Friday, August 19, 2016

The lost land of aute

Over at EyeContact the Panmure psychogeographer Richard Taylor has made a typically thorough response to my essay about Nikau Hindin, the young artist who is trying to reanimate the ancient Maori art of tapa making. 
When I told friends about Nikau Hindin's recent exhibition at Manurewa's Nathan Homestead gallery a lot of them thought I was hoaxing. They were sure that Maori had never made tapa. Even when I showed them some promotional material for the show, I suspect that they thought it might be some sort of 'Forgotten Silver'-style joke. The notion of Maori tapa confuses many of our categories, it seems.
Coincidentally, I was reading David Simmons' fascinating book Greater Maori Auckland this week, and I found a chapter about the flat and sandy islands that once existed off Awhitu and in the Kaipara harbour. These 'lost lands' were slowly eaten by wind and water, and now exist only in a melancholy photograph and some oral traditions. I'd known about the lost land of Paorae, thanks to this article by James Cowan, but had never heard of the sunken Kaipara island of Taporapora.

Simmons says that Taporapora, which is today no more than a mangrove bank off a tiny bach village at the end of a peninsula in the central Kaipara, was once the home of a whare wananga and of a famous plantation of aute. It was interesting to learn this story, because several aute beaters have been found close to Taporapora, in the mud-choked mouths of the rivers that feed the Kaipara harbour. Oral tradition and archaeology seem, then, to support one another.
I wonder whether we couldn't also bring palaeoclimatology to the table, and ask whether a microclimate helpful to the raising of tropical plants like aute might have existed at Taporapora half a millennium or so ago.
Microclimates certainly exist in the Kaipara region today: olives and other Mediterranean crops are grown on the Tinopai peninsula, which extends into the harbour from the north, and is known for its warm and dry weather.

David Simmons reports that different groups settled Taporapora at different times. The second group to settle on the island brought aute, and presumably wielded aute beaters. In my essay on Nikau Hindin I report linguist Roy Harlow's belief that different Eastern Polynesian peoples settled Aotearoa at different times, before coalescing and becoming the ancestors of Maori. Harlow detects a trace of Mangaian in the dialects of regions like the Kaipara.

Perhaps a fragment of tropical Polynesian society established itself and persisted in a stable state for some time, on the atoll-like island of Taporapora, centuries before the emergence of what we know today as Maori culture?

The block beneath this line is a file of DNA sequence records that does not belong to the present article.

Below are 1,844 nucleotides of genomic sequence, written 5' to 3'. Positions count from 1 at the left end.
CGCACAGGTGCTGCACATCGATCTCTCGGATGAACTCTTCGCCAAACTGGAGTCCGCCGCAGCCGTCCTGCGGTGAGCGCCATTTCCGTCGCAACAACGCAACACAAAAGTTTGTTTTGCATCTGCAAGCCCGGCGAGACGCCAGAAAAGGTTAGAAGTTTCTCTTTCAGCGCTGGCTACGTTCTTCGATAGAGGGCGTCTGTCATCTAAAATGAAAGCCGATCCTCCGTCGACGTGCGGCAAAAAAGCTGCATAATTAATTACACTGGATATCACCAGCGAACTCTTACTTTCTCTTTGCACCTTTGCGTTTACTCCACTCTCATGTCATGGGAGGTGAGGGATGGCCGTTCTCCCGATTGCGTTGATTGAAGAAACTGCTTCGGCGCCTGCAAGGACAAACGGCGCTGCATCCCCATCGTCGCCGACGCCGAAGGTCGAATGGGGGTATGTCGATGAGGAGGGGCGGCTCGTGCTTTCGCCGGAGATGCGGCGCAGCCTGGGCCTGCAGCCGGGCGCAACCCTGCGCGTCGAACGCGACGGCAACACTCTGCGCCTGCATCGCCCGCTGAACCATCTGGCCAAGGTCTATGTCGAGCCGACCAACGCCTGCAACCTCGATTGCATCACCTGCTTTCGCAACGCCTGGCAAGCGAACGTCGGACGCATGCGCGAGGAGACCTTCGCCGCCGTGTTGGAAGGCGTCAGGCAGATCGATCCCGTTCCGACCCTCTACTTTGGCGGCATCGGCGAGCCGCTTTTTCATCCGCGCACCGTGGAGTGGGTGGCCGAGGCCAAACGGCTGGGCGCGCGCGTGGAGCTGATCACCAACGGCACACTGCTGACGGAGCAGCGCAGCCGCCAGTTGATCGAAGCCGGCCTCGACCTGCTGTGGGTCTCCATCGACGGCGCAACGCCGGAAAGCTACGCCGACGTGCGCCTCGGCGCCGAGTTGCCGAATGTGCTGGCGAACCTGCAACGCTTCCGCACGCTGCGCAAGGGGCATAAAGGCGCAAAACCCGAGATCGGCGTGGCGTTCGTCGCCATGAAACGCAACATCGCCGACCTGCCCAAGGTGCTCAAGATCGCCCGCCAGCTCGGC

I wish our archaeologists had a submarine, so that they could look at the ancient lands of Taporapora and Paorae.

[Posted by Scott Hamilton]

4 Comments:

Blogger Richard said...

This is very good. I know Brett used to live up that way. Cowan writes very well (I once had a book of his factual stories). He was quite enlightened and prepared to talk with Maori. I believe he knew Maori.

Derrida et al undermine these ideas of say spoken language being purer than written (which Plato argues for, he thinks that it weakens the memory etc I think in the Theatatus, but Derrida questions all these notions of purity (including that we ever had a "pure" body, an initial, totally innocent state (so of course he, respectfully, deconstructs [questions, opens up] the writings of Rousseau who is nevertheless an important philosopher in the canon per se, and he realised that...): so these tales told would in fact be MORE RELIABLE or AS RELIABLE if written down. Both modes, in fact any language mode is subject to error etc, but that doesn't matter as things can be passed on either way....

In any case the memory of the kumara lands becomes a fictionalised truth or a truthalised fiction...something like that subject to the same 'erosion' the sea gradually brings about (this is the genius of the kaumatua who told the story of it, he realised it was of indeterminate time and even place: much is known, but much will remain unknown, everything decays as in W. G. Sebalds novel set in the East of England where things are crumbling away into the sea, where memory is doubtful (this arises inter alia in a short novel called 'The Bookshop' by Penelope Fitzgerald): and no submarines, no investigation will uncover it. It is good to leave some things unknown, untouched. Knowledge can mean death.

Meanwhile Panmure remains as complex as any place on this earth from the micro to the macrocosmic level. I am repairing my house as I prepare it for painting at the moment.Much occurs here that time will also obliterate like the kumara lands.

The tapa or aute were / are made, it seems. It can now become a new tradition. It doesn't require precedence or permission.

12:22 pm  
Anonymous hotmail said...

Nice post and looking forward to read more.

6:58 am  
Anonymous Edward Ashby said...

Would make sense. The very old traditions of the area are wonderful. One I learnt tells of the last moa found near Riverhead. There were also taro grown in the south Kaipara. Marine archaeology is pretty rare in most places, and particularly NZ it seems, though a colleague of mine trained in it.

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